International Committee of the Red Cross (ICRC)

Argentine Soldiers Rest in Peace in the Malvinas/Falkland Islands

Julio Aro, a veteran of the 1982 Malvinas/Falklands war, returned to the islands in 2008. When he visited the Argentine Military Cemetery he found 121 tombs that read: "Argentine soldier only known by God", and he resolved to return their identity to his fellow soldiers. Today he can say that, to a large extent, he has achieved his goal.

Tracing War Missing Still a Dangerous Quest in Sri Lanka

As Sri Lanka readies to begin the grim task of searching for thousands of war missing, those doing the tracing on the ground say that they still face intimidation and threats while doing their work.

UN Discovery of Secret Detention Centre Revives Nightmares

Details of a secret detention center, where serious human rights abuses took place, deep inside the sprawling Tricomalee Naval base in the east of Sri Lanka are slowly emerging.

Killing of Aid Workers Threatens Humanitarian Response in Yemen

With 21 million Yemeni civilians caught in the grips of a conflict that has been escalating since March, the killing of two local aid workers Wednesday could worsen their misery, as a major humanitarian organisation considers the future of its operations in parts of the war-torn country.

Clan Wars Increase Displacement, Hinder Development in Papua New Guinea

The charred foundations are all that is left of the homes that made up Kenemote village in the mountainous Eastern Highlands Province of Papua New Guinea in the southwest Pacific Islands.

Humanitarian Crisis in South Sudan Continues to Worsen

After peace talks failed earlier this month, the ongoing conflict in South Sudan between government forces and opposition forces that began at the end of 2013 is having a severe impact on the country’s food security and civilian safety.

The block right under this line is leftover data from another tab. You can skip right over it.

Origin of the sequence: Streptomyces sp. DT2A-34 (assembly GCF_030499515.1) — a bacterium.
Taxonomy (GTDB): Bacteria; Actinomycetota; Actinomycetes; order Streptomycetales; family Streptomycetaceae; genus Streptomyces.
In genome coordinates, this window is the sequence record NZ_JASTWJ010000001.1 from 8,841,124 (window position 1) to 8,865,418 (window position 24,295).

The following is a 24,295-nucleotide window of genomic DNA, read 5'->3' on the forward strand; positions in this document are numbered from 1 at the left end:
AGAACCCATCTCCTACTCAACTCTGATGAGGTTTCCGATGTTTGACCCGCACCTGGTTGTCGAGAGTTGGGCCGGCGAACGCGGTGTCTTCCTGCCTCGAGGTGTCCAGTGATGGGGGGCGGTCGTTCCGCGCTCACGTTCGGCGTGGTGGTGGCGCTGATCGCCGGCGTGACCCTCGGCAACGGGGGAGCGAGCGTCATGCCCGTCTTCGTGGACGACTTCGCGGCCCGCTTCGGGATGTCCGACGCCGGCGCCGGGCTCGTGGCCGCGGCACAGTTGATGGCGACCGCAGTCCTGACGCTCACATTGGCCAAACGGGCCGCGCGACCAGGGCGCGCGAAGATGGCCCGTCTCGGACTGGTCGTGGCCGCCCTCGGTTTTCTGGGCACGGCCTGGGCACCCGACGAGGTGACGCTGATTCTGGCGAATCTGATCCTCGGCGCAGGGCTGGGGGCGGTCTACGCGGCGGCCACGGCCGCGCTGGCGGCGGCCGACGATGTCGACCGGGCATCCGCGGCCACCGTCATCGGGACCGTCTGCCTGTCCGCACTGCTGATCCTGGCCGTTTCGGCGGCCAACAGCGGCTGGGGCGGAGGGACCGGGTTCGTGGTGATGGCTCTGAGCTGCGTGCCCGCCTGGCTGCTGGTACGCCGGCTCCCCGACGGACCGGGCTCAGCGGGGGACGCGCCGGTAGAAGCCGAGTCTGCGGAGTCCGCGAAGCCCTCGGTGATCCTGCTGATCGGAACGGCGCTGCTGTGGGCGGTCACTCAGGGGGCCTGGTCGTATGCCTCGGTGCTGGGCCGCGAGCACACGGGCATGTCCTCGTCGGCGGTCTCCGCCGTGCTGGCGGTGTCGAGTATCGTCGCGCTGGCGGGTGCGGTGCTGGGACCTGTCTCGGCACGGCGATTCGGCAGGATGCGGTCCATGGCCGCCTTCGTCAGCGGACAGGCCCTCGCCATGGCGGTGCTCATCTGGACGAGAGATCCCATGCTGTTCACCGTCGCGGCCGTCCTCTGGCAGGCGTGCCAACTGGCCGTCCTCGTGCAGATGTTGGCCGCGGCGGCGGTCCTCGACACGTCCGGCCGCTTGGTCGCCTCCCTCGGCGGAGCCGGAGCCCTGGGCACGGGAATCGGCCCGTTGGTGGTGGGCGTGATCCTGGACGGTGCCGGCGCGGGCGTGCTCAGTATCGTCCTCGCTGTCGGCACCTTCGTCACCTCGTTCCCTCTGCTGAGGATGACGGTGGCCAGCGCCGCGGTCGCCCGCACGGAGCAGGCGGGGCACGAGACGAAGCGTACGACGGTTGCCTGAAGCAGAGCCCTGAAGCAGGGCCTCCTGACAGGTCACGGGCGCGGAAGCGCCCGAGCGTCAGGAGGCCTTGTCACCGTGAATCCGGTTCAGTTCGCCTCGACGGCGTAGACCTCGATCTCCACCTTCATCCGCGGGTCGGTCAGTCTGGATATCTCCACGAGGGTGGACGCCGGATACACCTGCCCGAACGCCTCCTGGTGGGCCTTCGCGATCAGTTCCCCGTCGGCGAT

Cyclone Pam Worsens Hardship in Port Vila’s Urban Settlements

Severe Tropical Cyclone Pam, which swept through the South Pacific Island state of Vanuatu in mid-March, has deepened hardships faced by people living in the informal settlements of the capital, Port Vila. Winds of up to 340 kph and torrential rain shattered precarious homes, cut off fragile public services and flooded communities with unsealed roads, poor drainage and sanitation.

Effective War Crimes Inquiry Could Heal Sri Lanka’s Old Wounds

Jessi Joygeswaran seems like your typical 23-year-old young woman. She has an infectious smile and laughs a lot when she talks. Like many other young women anywhere in the world, her life is full of dreams.

Cash-Strapped U.N. to Seek Funds for Syria at Pledging Conference in Kuwait

A cash-strapped United Nations, which is struggling to reach out to millions of Syrian refugees with food, medicine and shelter, is desperately in need of funds.

Can Nepal’s TRC Finally Bring Closure to its War Survivors?

The picture of Muktinath Adhikari, principal of Pandini Sanskrit Secondary School in the Lamjung district of west Nepal who was killed during the country’s decade-long civil conflict, became an iconic portrayal of the brutality of the bloody ‘People's War’.

Maimed by Conflict, Forgotten by Peace: Life Through the Eyes of the War-Disabled

It is a hot, steamy day in Sri Lanka’s northwestern Mannar District. Mid-day temperatures are reaching 34 degrees Celsius, and the tarred road is practically melting under the sun.